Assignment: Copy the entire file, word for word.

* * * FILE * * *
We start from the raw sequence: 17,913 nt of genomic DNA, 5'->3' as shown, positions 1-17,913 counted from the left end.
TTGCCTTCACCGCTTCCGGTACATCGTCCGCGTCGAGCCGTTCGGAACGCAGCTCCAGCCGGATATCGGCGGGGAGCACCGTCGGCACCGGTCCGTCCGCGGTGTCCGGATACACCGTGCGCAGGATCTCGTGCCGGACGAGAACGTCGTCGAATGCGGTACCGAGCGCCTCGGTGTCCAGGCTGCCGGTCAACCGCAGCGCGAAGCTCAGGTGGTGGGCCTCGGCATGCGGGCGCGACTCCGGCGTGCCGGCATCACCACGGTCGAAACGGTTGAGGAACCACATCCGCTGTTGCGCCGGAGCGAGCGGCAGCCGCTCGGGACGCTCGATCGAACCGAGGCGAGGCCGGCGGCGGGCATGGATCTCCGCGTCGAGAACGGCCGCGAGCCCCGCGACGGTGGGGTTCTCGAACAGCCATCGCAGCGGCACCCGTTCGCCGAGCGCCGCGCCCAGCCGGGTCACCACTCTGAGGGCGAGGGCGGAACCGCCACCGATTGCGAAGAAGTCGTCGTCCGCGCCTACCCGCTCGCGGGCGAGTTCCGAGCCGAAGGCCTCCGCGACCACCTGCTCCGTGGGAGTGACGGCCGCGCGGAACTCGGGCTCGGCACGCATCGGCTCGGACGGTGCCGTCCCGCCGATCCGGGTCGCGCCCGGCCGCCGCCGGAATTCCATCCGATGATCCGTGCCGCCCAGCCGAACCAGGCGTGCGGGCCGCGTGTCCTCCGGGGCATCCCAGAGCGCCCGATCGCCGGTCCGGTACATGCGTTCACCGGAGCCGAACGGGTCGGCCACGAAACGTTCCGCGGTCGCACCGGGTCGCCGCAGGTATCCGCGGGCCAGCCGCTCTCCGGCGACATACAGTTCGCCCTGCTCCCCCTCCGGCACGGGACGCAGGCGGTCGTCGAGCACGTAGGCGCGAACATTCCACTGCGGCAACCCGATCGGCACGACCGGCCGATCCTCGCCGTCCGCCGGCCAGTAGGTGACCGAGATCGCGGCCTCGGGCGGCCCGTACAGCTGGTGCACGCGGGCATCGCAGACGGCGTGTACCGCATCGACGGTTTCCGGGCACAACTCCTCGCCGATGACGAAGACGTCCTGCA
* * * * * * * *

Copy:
We start from the raw sequence: 17,913 nt of genomic DNA, 5'->3' as shown, positions 1-17,913 counted from the left end.
TTGCCTTCACCGCTTCCGGTACATCGTCCGCGTCGAGCCGTTCGGAACGCAGCTCCAGCCGGATATCGGCGGGGAGCACCGTCGGCACCGGTCCGTCCGCGGTGTCCGGATACACCGTGCGCAGGATCTCGTGCCGGACGAGAACGTCGTCGAATGCGGTACCGAGCGCCTCGGTGTCCAGGCTGCCGGTCAACCGCAGCGCGAAGCTCAGGTGGTGGGCCTCGGCATGCGGGCGCGACTCCGGCGTGCCGGCATCACCACGGTCGAAACGGTTGAGGAACCACATCCGCTGTTGCGCCGGAGCGAGCGGCAGCCGCTCGGGACGCTCGATCGAACCGAGGCGAGGCCGGCGGCGGGCATGGATCTCCGCGTCGAGAACGGCCGCGAGCCCCGCGACGGTGGGGTTCTCGAACAGCCATCGCAGCGGCACCCGTTCGCCGAGCGCCGCGCCCAGCCGGGTCACCACTCTGAGGGCGAGGGCGGAACCGCCACCGATTGCGAAGAAGTCGTCGTCCGCGCCTACCCGCTCGCGGGCGAGTTCCGAGCCGAAGGCCTCCGCGACCACCTGCTCCGTGGGAGTGACGGCCGCGCGGAACTCGGGCTCGGCACGCATCGGCTCGGACGGTGCCGTCCCGCCGATCCGGGTCGCGCCCGGCCGCCGCCGGAATTCCATCCGATGATCCGTGCCGCCCAGCCGAACCAGGCGTGCGGGCCGCGTGTCCTCCGGGGCATCCCAGAGCGCCCGATCGCCGGTCCGGTACATGCGTTCACCGGAGCCGAACGGGTCGGCCACGAAACGTTCCGCGGTCGCACCGGGTCGCCGCAGGTATCCGCGGGCCAGCCGCTCTCCGGCGACATACAGTTCGCCCTGCTCCCCCTCCGGCACGGGACGCAGGCGGTCGTCGAGCACGTAGGCGCGAACATTCCACTGCGGCAACCCGATCGGCACGACCGGCCGATCCTCGCCGTCCGCCGGCCAGTAGGTGACCGAGATCGCGGCCTCGGGCGGCCCGTACAGCTGGTGCACGCGGGCATCGCAGACGGCGTGTACCGCATCGACGGTTTCCGGGCACAACTCCTCGCCGATGACGAAGACGTCCTGCA